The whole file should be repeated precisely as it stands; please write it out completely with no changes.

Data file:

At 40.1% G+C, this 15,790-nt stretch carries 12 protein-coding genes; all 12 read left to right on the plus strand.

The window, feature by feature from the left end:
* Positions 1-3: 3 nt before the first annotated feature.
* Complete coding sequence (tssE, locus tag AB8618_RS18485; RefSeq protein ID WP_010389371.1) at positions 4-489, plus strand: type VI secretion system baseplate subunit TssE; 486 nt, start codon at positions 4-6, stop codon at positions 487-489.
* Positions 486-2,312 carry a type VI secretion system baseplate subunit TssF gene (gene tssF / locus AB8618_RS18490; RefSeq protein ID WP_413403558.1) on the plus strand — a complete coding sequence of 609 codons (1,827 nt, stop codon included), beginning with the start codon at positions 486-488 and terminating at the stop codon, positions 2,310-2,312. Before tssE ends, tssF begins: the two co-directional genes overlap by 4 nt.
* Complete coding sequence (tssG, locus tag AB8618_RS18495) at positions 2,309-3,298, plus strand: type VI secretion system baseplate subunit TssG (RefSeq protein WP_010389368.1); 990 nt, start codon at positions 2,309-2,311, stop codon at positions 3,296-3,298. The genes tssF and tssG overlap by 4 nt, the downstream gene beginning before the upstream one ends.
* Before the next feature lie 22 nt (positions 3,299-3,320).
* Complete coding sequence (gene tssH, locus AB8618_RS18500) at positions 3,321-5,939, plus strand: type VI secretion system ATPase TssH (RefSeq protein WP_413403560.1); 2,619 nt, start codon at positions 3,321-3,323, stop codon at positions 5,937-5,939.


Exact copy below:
At 40.1% G+C, this 15,790-nt stretch carries 12 protein-coding genes; all 12 read left to right on the plus strand.

The window, feature by feature from the left end:
* Positions 1-3: 3 nt before the first annotated feature.
* Complete coding sequence (tssE, locus tag AB8618_RS18485; RefSeq protein ID WP_010389371.1) at positions 4-489, plus strand: type VI secretion system baseplate subunit TssE; 486 nt, start codon at positions 4-6, stop codon at positions 487-489.
* Positions 486-2,312 carry a type VI secretion system baseplate subunit TssF gene (gene tssF / locus AB8618_RS18490; RefSeq protein ID WP_413403558.1) on the plus strand — a complete coding sequence of 609 codons (1,827 nt, stop codon included), beginning with the start codon at positions 486-488 and terminating at the stop codon, positions 2,310-2,312. Before tssE ends, tssF begins: the two co-directional genes overlap by 4 nt.
* Complete coding sequence (tssG, locus tag AB8618_RS18495) at positions 2,309-3,298, plus strand: type VI secretion system baseplate subunit TssG (RefSeq protein WP_010389368.1); 990 nt, start codon at positions 2,309-2,311, stop codon at positions 3,296-3,298. The genes tssF and tssG overlap by 4 nt, the downstream gene beginning before the upstream one ends.
* Before the next feature lie 22 nt (positions 3,299-3,320).
* Complete coding sequence (gene tssH, locus AB8618_RS18500) at positions 3,321-5,939, plus strand: type VI secretion system ATPase TssH (RefSeq protein WP_413403560.1); 2,619 nt, start codon at positions 3,321-3,323, stop codon at positions 5,937-5,939.